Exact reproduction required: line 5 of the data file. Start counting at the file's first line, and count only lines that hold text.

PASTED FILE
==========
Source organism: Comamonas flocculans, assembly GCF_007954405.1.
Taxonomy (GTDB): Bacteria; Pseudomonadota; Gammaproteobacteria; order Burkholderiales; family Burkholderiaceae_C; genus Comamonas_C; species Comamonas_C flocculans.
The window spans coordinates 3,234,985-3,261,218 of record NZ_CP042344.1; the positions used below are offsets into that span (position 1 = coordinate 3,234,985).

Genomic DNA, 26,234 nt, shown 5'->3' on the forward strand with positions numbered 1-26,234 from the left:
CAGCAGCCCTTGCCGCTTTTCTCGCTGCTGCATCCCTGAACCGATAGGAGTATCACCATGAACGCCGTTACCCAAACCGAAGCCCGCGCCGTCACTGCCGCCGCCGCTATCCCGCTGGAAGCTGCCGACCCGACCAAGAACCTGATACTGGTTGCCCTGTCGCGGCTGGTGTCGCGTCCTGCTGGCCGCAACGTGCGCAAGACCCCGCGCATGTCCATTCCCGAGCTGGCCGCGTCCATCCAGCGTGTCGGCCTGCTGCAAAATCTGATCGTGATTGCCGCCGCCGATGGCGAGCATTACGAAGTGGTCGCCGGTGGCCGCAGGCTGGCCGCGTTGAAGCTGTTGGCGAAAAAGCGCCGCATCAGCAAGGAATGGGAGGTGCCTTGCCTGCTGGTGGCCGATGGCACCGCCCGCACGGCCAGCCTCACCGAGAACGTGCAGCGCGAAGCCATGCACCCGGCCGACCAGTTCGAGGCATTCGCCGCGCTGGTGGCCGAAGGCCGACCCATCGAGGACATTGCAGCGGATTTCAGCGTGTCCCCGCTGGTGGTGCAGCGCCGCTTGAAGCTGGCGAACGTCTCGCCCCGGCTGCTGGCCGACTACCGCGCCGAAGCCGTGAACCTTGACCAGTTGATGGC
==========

CAGCAGCCCTTGCCGCTTTTCTCGCTGCTGCATCCCTGAACCGATAGGAGTATCACCATGAACGCCGTTACCCAAACCGAAGCCCGCGCCGTCACTGCCGCCGCCGCTATCCCGCTGGAAGCTGCCGACCCGACCAAGAACCTGATACTGGTTGCCCTGTCGCGGCTGGTGTCGCGTCCTGCTGGCCGCAACGTGCGCAAGACCCCGCGCATGTCCATTCCCGAGCTGGCCGCGTCCATCCAGCGTGTCGGCCTGCTGCAAAATCTGATCGTGATTGCCGCCGCCGATGGCGAGCATTACGAAGTGGTCGCCGGTGGCCGCAGGCTGGCCGCGTTGAAGCTGTTGGCGAAAAAGCGCCGCATCAGCAAGGAATGGGAGGTGCCTTGCCTGCTGGTGGCCGATGGCACCGCCCGCACGGCCAGCCTCACCGAGAACGTGCAGCGCGAAGCCATGCACCCGGCCGACCAGTTCGAGGCATTCGCCGCGCTGGTGGCCGAAGGCCGACCCATCGAGGACATTGCAGCGGATTTCAGCGTGTCCCCGCTGGTGGTGCAGCGCCGCTTGAAGCTGGCGAACGTCTCGCCCCGGCTGCTGGCCGACTACCGCGCCGAAGCCGTGAACCTTGACCAGTTGATGGC